When Britain Went Wrong
From time to time I have been asked about the powers of the monarchy in Great Britain (the most prominent monarchy for the English-speaking world at least) and, as this usually involves Americans rather than Britons, there is usually some degree of confusion as I try to explain that, theoretically, the Crown has extensive powers and is the foundation of the British government and all legal authority while at the same time the Queen, effectively, has no power at all. The powers that theoretically belong to her are entirely exercised by the Prime Minister. At that point, I am usually asked the follow-up question of when this started to be the case. When exactly did the monarch stop governing and become mostly symbolic and ceremonial? In some cases, this is simple. In places like France, Russia or China there are revolutions that provide a clean break between when there was a monarchy and when there was not. Great Britain is a different story. There is no easy answer to that as it is something that has grown up over time, however, I think the origins of what I call the “republican mentality” in the United Kingdom can be traced back to a certain point in history. Not everyone may agree with me, but this is my view of it.
I am sure many people would give the answer as being 1688 and what is known in Great Britain as the “Glorious Revolution” and that would be a pretty good answer. It is not mine, but many do date the current form of the British constitutional monarchy as being born at that time. The problem is that something like the “Glorious Revolution” cannot just happen right out of the blue. It is not every day that a reigning monarch, to whom everyone had sworn their loyalty, is overthrown, a foreign invading army welcomed in unopposed and there be very little bloodshed in the process. It is all the more unusual in that, despite what his detractors may say, King James II had not done anything all that outrageous. Of course, there were those who believed that reunion with Rome was right around the corner and the Catholic Church was about to supplant the established Protestant church, however, when we take a step back, the dispassionate observer will not see anything all that “radical” going on. King James II never took any steps to actually disestablishing the Church of England, he never claimed unprecedented, far-reaching powers and he did not start burning Protestants at the stake.
Obviously, he did do things that caused people to turn against him, but what was it that made such treason (and it can hardly be denied that such it was) thinkable to so many people? Religion would be the easy answer but that alone does not quite suffice. After all, were that the case he likely would never have come to the throne in the first place as he had been open about his Catholicism for some time. Quite the contrary, his succession to the throne had been peaceful and he had little difficulty in suppressing the one effort against him, namely the Monmouth rebellion. To my mind, the real beginning of the change in attitude that led to the limited British monarchy of today, and the events of 1688, goes back to the English civil wars or at least the aftermath of the conflict. Regardless of whether or not one thinks that the rebellion against King Charles I was justified (it was not -for the record) there did rise up a considerable number of people who wanted Parliament to be supreme and wanted to abolish the monarchy altogether. In the end, as we know, the downfall of the King did nothing for Parliament as Britain got the dictatorship of Cromwell who was, effectively, the executioner of the traditional British Parliamentary system. But, it happened, and the enemies of the monarchy liked to think that everything had gone more or less to plan and some even today still idolize Cromwell despite his record of tyranny and vicious brutality.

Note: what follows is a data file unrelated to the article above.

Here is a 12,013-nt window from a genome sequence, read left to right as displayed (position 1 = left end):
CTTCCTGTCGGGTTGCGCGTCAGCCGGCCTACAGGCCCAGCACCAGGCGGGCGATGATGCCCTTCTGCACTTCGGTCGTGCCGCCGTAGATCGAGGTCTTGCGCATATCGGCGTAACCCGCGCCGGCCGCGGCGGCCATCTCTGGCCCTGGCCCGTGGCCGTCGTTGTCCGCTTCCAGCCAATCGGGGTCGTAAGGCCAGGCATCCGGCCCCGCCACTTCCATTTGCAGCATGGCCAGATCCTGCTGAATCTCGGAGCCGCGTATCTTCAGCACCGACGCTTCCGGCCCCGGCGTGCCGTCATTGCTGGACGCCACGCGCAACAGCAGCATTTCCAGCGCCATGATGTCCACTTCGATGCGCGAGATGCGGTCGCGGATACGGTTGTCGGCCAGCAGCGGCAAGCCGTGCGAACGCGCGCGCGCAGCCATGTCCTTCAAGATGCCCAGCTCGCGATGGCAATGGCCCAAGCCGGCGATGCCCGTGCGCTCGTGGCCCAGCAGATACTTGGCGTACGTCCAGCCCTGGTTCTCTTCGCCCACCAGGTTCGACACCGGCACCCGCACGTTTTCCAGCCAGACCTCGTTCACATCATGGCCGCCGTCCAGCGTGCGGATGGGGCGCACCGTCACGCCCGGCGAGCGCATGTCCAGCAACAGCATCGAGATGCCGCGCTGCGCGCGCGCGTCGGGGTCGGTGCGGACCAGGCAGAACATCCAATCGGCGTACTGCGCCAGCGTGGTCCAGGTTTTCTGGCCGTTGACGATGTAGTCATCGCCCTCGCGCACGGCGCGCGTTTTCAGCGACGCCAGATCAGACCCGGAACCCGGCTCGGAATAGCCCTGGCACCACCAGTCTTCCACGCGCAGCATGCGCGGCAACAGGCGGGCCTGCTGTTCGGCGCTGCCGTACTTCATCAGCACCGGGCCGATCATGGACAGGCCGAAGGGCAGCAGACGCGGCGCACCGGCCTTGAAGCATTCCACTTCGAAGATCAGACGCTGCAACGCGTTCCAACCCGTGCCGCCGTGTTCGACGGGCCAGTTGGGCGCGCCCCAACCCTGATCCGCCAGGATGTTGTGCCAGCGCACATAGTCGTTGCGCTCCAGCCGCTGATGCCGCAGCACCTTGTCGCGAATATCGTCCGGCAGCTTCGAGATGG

Some might think that this should not be too consequential. After all, eventually, the regime of Cromwell came to an end and the monarchy was restored in the person of King Charles II; right? True, but things were not quite the same, and I submit never would be again. The problem was that the republicans (the Parliamentarians who possessed the republican mentality) had won the war. King Charles II was finally restored to his rightful throne but that was due to the failure of the Cromwell regime and was a result of political alliances and negotiations. The republicans had not actually been crushed on the field of battle and so never felt themselves to be truly defeated. Even as King Charles II was invited to resume the throne, there were efforts to place conditions on his return. It was a tense and uneasy political situation he inherited, underneath all the celebrations and frivolity, that ultimately culminated in the events of 1688.